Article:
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TPD - Delay in Assessing Claims

  • Newsletter Article
  • Published 16.12.2019

Sargeant v FSS Trustee Corporation (NSWSC 2018)


The TPD claim by the life insured, a former police officer, was brought in relation to both physical and psychiatric injuries. The life insured ceased work in February 2010 and her six months qualification period ended in October of that year. The claim was lodged in June 2011 and a decline decision was issued seven years later, in May 2018 (whilst court proceedings were on foot).

In the meantime, proceedings were commenced firstly in the Industrial Relations Commission in March 2014 but were transferred to the NSWSC by September 2015.

The decline was issued one month before the scheduled hearing date in June 2018 but for reasons unknown, the life insured chose not to challenge this decision but rather continued to assert that the insurer by reasons of its delay, had long since lost the right to make a decision on the opinion based TPD insuring clause and therefore, the May 2018 decision was invalid. Specifically, she urged the Court should make a finding that the failure to make a decision before proceedings were commenced in September 2015 or one year later in September 2016, was a breach under the policy i.e. a breach of its obligations of good faith and reasonableness in handling the claim (first stage).

These issues were determined as a separate preliminary determination by Parker J. The life insured conceded that if she failed on these questions, her claim should be dismissed i.e. the legitimacy of the final 2018 decline was not subject to a challenge.


The Court found that the insurer had not breached its policy by not making it decision before the 2015 and the 2016 dates. The key reasons were:

  • A constructive decline finding is not merely based on the passing of time. There may be acceptable reasons for an insurer taking some time to assess a claim (para 105) per Hellessey.
  • A life insured or trustee needs to give a clear warning if they are going to deem a claim as constructively declined or ‘make time of the essence’ . That is, ‘it may be difficult for a trustee or a claimant to establish constructive rejection if they have not, so to speak, made time of the essence by giving an appropriate notice’ to the insurer (para 105 and 126).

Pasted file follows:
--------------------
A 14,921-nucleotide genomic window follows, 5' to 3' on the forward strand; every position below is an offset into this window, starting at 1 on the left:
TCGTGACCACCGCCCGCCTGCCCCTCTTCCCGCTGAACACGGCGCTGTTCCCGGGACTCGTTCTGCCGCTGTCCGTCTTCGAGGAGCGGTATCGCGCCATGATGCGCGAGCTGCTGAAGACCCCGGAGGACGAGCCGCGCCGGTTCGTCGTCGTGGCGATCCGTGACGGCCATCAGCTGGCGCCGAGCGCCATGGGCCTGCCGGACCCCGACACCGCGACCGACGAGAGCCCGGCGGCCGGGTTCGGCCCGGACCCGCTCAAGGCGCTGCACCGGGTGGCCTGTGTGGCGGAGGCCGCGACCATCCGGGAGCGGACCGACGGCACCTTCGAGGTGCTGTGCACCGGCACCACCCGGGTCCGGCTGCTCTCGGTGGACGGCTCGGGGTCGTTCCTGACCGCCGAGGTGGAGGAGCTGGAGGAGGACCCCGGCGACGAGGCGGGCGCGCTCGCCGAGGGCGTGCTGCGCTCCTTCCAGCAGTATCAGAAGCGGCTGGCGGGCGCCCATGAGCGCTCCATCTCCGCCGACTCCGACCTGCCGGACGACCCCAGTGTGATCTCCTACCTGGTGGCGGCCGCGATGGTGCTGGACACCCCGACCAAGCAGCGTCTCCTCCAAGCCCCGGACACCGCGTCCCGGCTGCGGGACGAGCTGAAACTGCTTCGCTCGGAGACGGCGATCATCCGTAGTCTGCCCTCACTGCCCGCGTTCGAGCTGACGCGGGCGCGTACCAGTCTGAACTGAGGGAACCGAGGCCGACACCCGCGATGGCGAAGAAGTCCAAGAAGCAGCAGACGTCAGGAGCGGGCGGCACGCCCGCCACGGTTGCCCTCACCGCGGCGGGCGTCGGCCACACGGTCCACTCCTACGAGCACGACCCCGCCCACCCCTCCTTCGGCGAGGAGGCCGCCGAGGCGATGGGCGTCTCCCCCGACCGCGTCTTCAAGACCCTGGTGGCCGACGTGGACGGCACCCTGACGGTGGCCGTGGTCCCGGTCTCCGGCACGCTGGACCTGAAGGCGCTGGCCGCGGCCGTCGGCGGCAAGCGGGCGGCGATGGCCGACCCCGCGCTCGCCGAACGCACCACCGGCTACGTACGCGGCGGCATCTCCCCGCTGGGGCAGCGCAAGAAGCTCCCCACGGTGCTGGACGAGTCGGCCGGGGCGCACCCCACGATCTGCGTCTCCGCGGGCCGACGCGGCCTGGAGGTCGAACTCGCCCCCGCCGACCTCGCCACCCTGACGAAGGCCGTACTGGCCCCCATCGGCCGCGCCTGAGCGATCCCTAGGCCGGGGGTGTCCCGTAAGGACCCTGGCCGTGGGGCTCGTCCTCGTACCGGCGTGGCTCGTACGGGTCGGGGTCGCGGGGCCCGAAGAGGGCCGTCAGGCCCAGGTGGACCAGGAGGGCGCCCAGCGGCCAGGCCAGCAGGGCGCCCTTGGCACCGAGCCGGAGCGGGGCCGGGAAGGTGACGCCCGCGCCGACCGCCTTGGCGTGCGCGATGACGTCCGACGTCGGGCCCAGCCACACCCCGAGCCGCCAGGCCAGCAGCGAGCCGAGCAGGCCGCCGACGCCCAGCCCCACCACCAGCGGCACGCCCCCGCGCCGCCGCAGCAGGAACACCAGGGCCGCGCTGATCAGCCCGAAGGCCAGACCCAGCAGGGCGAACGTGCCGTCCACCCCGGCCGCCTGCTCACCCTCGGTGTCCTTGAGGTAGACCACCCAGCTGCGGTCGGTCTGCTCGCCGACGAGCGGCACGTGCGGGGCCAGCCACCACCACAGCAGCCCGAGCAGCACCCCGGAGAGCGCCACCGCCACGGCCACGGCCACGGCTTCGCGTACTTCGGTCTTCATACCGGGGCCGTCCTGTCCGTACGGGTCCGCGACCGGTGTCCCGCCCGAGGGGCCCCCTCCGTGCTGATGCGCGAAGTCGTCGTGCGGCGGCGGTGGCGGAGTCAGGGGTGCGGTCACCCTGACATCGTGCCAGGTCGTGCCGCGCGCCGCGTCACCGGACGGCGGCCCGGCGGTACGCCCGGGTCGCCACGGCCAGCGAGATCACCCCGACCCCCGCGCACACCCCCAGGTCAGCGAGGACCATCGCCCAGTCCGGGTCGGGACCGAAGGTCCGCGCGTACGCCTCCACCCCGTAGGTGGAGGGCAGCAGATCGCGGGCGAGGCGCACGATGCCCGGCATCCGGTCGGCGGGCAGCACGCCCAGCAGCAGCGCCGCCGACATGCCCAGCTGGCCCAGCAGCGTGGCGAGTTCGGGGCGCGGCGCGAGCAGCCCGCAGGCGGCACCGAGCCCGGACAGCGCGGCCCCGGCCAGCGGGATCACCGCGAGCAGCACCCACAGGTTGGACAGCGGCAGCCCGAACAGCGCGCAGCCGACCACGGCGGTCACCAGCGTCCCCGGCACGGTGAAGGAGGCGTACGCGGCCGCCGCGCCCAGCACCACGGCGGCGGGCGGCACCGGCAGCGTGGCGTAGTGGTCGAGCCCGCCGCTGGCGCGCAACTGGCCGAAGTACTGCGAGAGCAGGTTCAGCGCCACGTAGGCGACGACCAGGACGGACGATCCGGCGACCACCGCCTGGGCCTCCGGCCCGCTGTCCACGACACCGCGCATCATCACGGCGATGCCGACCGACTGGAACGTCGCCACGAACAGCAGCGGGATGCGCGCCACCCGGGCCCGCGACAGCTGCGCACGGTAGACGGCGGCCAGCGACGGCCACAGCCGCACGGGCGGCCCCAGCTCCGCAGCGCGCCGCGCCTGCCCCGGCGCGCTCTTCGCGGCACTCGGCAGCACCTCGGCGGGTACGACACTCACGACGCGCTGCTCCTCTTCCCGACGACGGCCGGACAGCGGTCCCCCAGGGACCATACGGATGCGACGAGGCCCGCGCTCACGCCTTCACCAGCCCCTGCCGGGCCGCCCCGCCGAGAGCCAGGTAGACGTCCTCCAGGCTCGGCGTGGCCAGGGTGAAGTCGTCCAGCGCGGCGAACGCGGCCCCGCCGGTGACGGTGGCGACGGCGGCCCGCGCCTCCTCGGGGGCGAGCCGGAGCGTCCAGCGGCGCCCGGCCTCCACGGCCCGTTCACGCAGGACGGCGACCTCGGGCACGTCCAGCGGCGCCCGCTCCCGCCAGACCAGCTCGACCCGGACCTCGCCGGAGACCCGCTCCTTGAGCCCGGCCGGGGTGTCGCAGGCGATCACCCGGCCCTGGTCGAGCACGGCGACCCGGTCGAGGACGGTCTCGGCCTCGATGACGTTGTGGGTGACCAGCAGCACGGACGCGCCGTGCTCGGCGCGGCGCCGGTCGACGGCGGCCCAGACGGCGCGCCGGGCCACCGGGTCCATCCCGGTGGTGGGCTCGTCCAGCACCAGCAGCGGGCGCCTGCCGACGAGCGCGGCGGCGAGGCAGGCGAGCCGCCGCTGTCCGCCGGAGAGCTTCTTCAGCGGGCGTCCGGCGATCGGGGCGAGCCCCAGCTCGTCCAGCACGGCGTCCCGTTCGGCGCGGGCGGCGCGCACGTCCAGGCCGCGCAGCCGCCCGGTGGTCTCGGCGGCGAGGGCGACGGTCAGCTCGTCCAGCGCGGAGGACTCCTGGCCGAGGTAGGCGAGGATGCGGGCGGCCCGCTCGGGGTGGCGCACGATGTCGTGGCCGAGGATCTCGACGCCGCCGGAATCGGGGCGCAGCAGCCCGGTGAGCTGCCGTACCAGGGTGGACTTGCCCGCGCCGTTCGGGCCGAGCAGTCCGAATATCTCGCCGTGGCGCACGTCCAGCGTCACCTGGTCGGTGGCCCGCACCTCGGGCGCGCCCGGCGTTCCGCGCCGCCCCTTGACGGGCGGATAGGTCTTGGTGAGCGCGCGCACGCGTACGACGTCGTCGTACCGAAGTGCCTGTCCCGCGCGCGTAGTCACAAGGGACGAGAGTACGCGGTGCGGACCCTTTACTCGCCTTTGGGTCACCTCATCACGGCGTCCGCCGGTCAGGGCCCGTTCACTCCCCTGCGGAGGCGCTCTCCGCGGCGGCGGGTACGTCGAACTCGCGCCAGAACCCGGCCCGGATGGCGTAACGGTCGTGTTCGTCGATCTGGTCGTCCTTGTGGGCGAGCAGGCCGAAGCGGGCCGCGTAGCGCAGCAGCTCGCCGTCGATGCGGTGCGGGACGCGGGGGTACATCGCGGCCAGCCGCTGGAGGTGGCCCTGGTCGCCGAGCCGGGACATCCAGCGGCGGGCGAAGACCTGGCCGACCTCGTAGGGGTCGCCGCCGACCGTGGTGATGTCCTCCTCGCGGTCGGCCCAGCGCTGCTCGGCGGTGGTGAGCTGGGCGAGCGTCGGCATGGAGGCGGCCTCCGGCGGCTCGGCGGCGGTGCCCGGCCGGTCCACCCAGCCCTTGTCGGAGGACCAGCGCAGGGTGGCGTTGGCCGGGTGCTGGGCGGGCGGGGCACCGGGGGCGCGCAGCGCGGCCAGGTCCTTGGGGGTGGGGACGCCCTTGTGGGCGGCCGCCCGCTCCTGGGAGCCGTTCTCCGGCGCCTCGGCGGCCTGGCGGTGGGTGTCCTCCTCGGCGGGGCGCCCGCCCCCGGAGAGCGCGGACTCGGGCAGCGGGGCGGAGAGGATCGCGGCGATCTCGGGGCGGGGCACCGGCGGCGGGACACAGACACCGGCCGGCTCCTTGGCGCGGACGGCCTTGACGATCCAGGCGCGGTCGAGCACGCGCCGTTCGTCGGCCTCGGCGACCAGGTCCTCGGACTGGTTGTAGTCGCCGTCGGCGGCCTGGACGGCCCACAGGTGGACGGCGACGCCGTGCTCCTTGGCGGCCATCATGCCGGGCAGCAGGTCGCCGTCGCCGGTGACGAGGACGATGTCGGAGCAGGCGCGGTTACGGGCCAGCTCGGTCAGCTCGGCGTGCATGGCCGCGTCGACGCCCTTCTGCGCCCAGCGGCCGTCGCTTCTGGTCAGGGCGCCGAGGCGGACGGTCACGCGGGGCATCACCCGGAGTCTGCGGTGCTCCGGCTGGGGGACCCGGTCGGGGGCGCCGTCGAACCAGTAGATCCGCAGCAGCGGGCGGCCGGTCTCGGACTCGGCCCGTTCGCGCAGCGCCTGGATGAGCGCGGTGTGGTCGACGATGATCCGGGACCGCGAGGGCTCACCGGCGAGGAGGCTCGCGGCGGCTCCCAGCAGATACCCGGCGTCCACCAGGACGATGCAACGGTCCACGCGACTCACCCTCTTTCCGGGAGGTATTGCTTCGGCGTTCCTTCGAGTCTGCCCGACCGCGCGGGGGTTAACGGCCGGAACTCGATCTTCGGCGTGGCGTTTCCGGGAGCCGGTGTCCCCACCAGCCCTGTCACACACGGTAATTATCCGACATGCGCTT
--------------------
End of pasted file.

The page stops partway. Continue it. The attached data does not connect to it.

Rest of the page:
• Questions were raised even in the life insured’s own evidence regarding the underlying legitimacy of the claim. Investigation was hence required and the insurer was not obliged to accept her (the life insured’s) assertions and the opinions of her doctors at face value. It was entitled to test those assertions and opinions by reference to independent evidence (para 124).
  • The insurer received implicit confirmation from both the claimant and trustee that they were satisfied with the progression of the claim when they did not take up the invitation to lodge a complaint with FOS or the internal complaint mechanism about the time taken to determine the claim (para 113).
  • The ongoing service of further medical reports by the life insured throughout the proceedings and production of voluminous subpoenaed material (which the parties had agreed could be used for the purpose of claim assessment) opened up further lines of enquiry which needed to be investigated – ‘… it was not just a question of reviewing any further material which came forward. Properly addressing the new material might require [the insurer] to reconsider views it had already formed, suggest lines of further enquiry, or require fresh reports from [its experts] (para 115). Further, in this regard the life insured solicitors did not make it clear that the multitude of further reports were only being served for stage 2 (para 121).


Clearly community and judicial expectations are for life claims to be determined more rapidly than they have in the past. Promises on time frames in this regard have been made in the present Life Code and the draft 2.0 version.

Be that as it may, as this case demonstrates, it is not the headline elapsed time between claim lodgement and claim decision which will be determinative of whether an insurer has delayed to an extent it has breached its policy (or the Code for that matter). Rather, it is underlying claim conduct of the parties to the claim which is determinative.

The facts in this matter are somewhat idiosyncratic and clearly taking seven years to determine a claim is not the norm. Nonetheless, one can draw some conclusions from this decision as to the type of matters which can anchor a defence to a constructive decline allegation in an aged claim context. Namely:

  • the absence of a warning from the claimant that ’time is of the essence’ in determining the claim;
  • a medical matrix which is complex, multi-layered, controversial and warrants further investigation;
  • the ongoing service or production via court process of relevant medical reports and material which requires ongoing investigation and absent clear direction that such material is not to be considered in the claim determination;
  • the failure to accept an offer to pursue IDR or EDR remedies in relation to the alleged delay; and
  • contributory delay by the claimant in failing to respond to requests for information.

If some or all of these matters are present, then it would seem that an insurer has an arguable case against an assertion of delay in claim assessment.